Thoughts on Disease and Disability

April 5, 2010 at 8:42 am | Posted in Philosophy | 3 Comments
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I am learning about spina bifida. A few weeks ago, someone close to me told me that their child, due in two months, has been diagnosed, in utero, with spina bifida. I knew in general what the condition is. I have known that for a long time; one of my students had it when I lived in a remote community of the Northern Territory in the 1990s. However, I hadn’t studied the condition in any depth – until now.

It is amazing what a difference it makes when one you care about is affected. Now, I want to know all about it. I want to know what it is (the vertebrae that normally cover and protect the spinal cord do not develop properly; the spinal cord and its covering may protrude through the opening and be damaged). I want to know why it occurs (70% of cases are caused by a lack of folate; 30% by a mix of causes, many unknown). I want to know what the possible effects are (they vary widely, from very little effect to severe disability, depending upon the level of nerve damage and cerebral fluid). And I want to know how I can help and support this young couple when their baby arrives.

Most, if not all families will become familiar with some form of chronic disease or disability at some point. After all, most people don’t have completely healthy lives – and nobody lives forever. My immediate family (parents, self, siblings, children) had, and has its own generous share of afflictions – polio, back problems, aortic aneurysm, Type 1 diabetes, Malabsorption Syndrome, both osteo and rheumatoid arthritis, heart disease, liver disease, macular degeneration, breast cancer, coeliac disease, lymphoma – these are a just a quick sample.

How we face and manage our health problems tells a lot about us as individuals and as families. We may be alone, or we may have a family and friends around us. Some do the ‘poor me’ act and wallow in self-pity; others say, “How do I fight this, and what weapons and support do I need?” Those with a positive, can-do attitude will most likely do better in their battle than those who dwell on the negative side of their illness. I have seen many examples of both attitudes, both within and outside of the family circle 

What we must beware of is the temptation to define ourselves by our afflictions, as if they are what make us. I know some people who do this and they are boring as hell! Ask them, “How are you today?”, and you get a run-down of every symptom they’ve suffered in the last ten years. Ask the positive ones and it’s “Great, thanks” or “I’m doing fine”. They focus on the good things they have; they are not their affliction.

Of course, in some cases, it is not the one with the problem who defines them, but those around them, those they meet, society in general. This is so when there are obvious signs of a disability – a wheelchair or a walker, a guide dog or a cane, perhaps a bodily indication, as in Downs syndrome, a stroke or some visible disfigurement. In those cases, the person must deal with other people’s attitudes as well as living with his/her own challenges.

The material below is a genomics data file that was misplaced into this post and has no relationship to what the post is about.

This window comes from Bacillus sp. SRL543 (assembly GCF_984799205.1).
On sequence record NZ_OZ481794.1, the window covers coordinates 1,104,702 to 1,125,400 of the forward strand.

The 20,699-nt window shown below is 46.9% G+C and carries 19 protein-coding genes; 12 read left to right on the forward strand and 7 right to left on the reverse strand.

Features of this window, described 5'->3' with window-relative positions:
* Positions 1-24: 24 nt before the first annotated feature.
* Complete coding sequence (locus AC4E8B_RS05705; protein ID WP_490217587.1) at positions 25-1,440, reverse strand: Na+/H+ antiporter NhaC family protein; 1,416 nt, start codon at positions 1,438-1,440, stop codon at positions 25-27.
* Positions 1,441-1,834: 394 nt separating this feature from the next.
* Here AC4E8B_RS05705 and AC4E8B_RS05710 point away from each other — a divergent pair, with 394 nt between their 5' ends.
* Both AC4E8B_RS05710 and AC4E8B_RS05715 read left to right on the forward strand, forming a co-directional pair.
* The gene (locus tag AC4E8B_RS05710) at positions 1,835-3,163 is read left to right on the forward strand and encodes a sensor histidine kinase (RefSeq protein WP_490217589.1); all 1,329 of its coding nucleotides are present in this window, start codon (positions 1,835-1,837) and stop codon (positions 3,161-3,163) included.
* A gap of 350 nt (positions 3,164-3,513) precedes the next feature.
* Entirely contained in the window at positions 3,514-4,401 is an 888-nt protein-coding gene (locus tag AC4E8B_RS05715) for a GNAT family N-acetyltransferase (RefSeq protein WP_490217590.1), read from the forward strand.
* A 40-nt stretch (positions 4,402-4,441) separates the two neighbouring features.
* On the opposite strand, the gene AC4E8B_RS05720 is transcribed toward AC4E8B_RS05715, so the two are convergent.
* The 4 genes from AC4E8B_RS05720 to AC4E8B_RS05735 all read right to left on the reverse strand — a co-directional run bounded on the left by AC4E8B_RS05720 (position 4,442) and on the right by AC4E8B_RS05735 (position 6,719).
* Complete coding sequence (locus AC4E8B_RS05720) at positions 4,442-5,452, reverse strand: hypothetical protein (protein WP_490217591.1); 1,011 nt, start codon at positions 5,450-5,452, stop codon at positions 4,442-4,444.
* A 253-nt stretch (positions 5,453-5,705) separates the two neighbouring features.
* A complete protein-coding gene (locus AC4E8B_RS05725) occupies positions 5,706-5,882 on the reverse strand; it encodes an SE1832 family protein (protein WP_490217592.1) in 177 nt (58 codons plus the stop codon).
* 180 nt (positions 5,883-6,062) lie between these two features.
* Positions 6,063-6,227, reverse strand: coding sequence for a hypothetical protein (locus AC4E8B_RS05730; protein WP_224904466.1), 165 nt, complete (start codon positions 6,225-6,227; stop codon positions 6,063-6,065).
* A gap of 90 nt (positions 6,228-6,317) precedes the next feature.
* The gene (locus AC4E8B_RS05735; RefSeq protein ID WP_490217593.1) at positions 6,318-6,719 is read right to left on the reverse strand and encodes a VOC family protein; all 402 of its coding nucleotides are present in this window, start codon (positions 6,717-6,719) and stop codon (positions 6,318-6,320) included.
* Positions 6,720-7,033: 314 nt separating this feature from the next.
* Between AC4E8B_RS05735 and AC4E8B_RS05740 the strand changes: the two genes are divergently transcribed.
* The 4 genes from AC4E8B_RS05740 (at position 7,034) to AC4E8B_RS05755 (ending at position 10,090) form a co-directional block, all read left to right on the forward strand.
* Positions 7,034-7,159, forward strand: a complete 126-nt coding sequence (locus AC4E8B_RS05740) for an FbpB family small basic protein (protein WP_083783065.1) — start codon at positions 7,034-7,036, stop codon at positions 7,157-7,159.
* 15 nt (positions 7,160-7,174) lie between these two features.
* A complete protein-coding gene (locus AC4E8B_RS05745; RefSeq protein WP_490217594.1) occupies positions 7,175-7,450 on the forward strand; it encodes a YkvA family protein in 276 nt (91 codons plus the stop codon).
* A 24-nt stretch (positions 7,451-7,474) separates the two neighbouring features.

And that brings me back to this unborn child. I wonder how much he will be affected, and what other people’s attitudes will be towards him. I am proud of the soon-to-be parents for taking on what may prove to be a major challenge – they didn’t take the easy out. I know that they have the required strength, and I believe that family and friends will provide the love, help and support they will need to raise a child that knows it is loved, and has a positive attitude towards life.

© Linda Visman 5th April, 2010

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  1. We have friends in the UK whose youngest son was born with spina bifada… his lower spine is affected, and he walks with calipers. He finished school, passed all his exams and has even held down a couple of jobs. He’s now 41 years old, and is a bright, confident man. He visits Australia every year with his parents to see his older brother, who lives near Perth with his young family. He’s also visited Africa with his family – two or three times if my memory serves me correctly. If you like I’ll let you have their email – his father was my father in law’s closest friend.

  2. I’ve known two beautiful young women who are affected by spina bifida: one—a spunky teenager who visited on the occasional weekend when I was providing respite care and a young lady that my son dated for over three years.

    Becky depended on a wheelchair for mobility, but that never stopped her from pulling pranks on others and participating in harmless mischief. Cassie had a titanium rod in place to support her spine and walked with a sway, but was otherwise every bit the normal teenager.

    I haven’t seen either for over a year now, but I have fond memories of both girls and their ability to overcome their disabilities.

    This child and this couple will face challenges, but with the love and support of family and friends like you, I’m certain that this child will be blessed, as will those who are fortunate to know him. ♥

  3. Hi Mum,

    It has been a long time since you wrote this post. At the time we really wanted some privacy about us and our daughter. Feel free to change the reference to friend back to family if you wish. I’m glad you were able to visit on the weekend and I’m sorry that Eleanor was not of the best health then to be able to get to know you better. But I guess that is the subject of another blog post if you feel like it.

    Lots of love.

    PS. We slept very well that night
    PPS. Eleanor loves the book you got her
    PPPS. Hope the rest of your trip was enjoyable and you found Tuckurimba easily!


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